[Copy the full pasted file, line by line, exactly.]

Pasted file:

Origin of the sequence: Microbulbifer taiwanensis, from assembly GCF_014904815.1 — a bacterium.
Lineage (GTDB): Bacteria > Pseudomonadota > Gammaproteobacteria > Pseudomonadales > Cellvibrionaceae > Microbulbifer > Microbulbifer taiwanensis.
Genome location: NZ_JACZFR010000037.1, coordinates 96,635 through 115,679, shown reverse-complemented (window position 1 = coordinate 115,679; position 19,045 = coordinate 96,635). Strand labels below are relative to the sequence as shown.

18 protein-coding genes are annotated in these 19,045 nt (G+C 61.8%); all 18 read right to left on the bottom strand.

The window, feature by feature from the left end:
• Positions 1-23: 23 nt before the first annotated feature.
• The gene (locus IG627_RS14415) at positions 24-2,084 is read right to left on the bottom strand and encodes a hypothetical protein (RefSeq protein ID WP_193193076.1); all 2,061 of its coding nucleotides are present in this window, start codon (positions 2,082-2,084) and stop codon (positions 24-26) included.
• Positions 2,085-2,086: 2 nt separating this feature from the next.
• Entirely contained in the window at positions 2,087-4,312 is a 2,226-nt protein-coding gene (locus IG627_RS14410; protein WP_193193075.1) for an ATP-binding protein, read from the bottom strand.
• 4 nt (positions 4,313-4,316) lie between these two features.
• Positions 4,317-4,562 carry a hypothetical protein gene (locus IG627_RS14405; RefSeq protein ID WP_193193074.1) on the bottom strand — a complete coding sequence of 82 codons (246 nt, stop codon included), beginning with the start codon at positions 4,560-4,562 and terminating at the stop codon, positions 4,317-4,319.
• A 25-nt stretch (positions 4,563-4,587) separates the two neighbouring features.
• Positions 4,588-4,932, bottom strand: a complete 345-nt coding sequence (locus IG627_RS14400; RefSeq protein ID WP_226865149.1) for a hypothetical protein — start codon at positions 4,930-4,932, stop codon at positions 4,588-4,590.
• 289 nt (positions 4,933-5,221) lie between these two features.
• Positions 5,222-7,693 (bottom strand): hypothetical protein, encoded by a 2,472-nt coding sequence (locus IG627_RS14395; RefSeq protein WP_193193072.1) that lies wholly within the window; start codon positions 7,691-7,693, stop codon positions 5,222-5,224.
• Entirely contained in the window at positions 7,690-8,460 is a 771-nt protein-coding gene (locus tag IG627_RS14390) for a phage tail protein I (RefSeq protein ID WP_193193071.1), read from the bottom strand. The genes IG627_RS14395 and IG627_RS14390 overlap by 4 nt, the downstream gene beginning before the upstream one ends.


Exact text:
Origin of the sequence: Microbulbifer taiwanensis, from assembly GCF_014904815.1 — a bacterium.
Lineage (GTDB): Bacteria > Pseudomonadota > Gammaproteobacteria > Pseudomonadales > Cellvibrionaceae > Microbulbifer > Microbulbifer taiwanensis.
Genome location: NZ_JACZFR010000037.1, coordinates 96,635 through 115,679, shown reverse-complemented (window position 1 = coordinate 115,679; position 19,045 = coordinate 96,635). Strand labels below are relative to the sequence as shown.

18 protein-coding genes are annotated in these 19,045 nt (G+C 61.8%); all 18 read right to left on the bottom strand.

The window, feature by feature from the left end:
• Positions 1-23: 23 nt before the first annotated feature.
• The gene (locus IG627_RS14415) at positions 24-2,084 is read right to left on the bottom strand and encodes a hypothetical protein (RefSeq protein ID WP_193193076.1); all 2,061 of its coding nucleotides are present in this window, start codon (positions 2,082-2,084) and stop codon (positions 24-26) included.
• Positions 2,085-2,086: 2 nt separating this feature from the next.
• Entirely contained in the window at positions 2,087-4,312 is a 2,226-nt protein-coding gene (locus IG627_RS14410; protein WP_193193075.1) for an ATP-binding protein, read from the bottom strand.
• 4 nt (positions 4,313-4,316) lie between these two features.
• Positions 4,317-4,562 carry a hypothetical protein gene (locus IG627_RS14405; RefSeq protein ID WP_193193074.1) on the bottom strand — a complete coding sequence of 82 codons (246 nt, stop codon included), beginning with the start codon at positions 4,560-4,562 and terminating at the stop codon, positions 4,317-4,319.
• A 25-nt stretch (positions 4,563-4,587) separates the two neighbouring features.
• Positions 4,588-4,932, bottom strand: a complete 345-nt coding sequence (locus IG627_RS14400; RefSeq protein ID WP_226865149.1) for a hypothetical protein — start codon at positions 4,930-4,932, stop codon at positions 4,588-4,590.
• 289 nt (positions 4,933-5,221) lie between these two features.
• Positions 5,222-7,693 (bottom strand): hypothetical protein, encoded by a 2,472-nt coding sequence (locus IG627_RS14395; RefSeq protein WP_193193072.1) that lies wholly within the window; start codon positions 7,691-7,693, stop codon positions 5,222-5,224.
• Entirely contained in the window at positions 7,690-8,460 is a 771-nt protein-coding gene (locus tag IG627_RS14390) for a phage tail protein I (RefSeq protein ID WP_193193071.1), read from the bottom strand. The genes IG627_RS14395 and IG627_RS14390 overlap by 4 nt, the downstream gene beginning before the upstream one ends.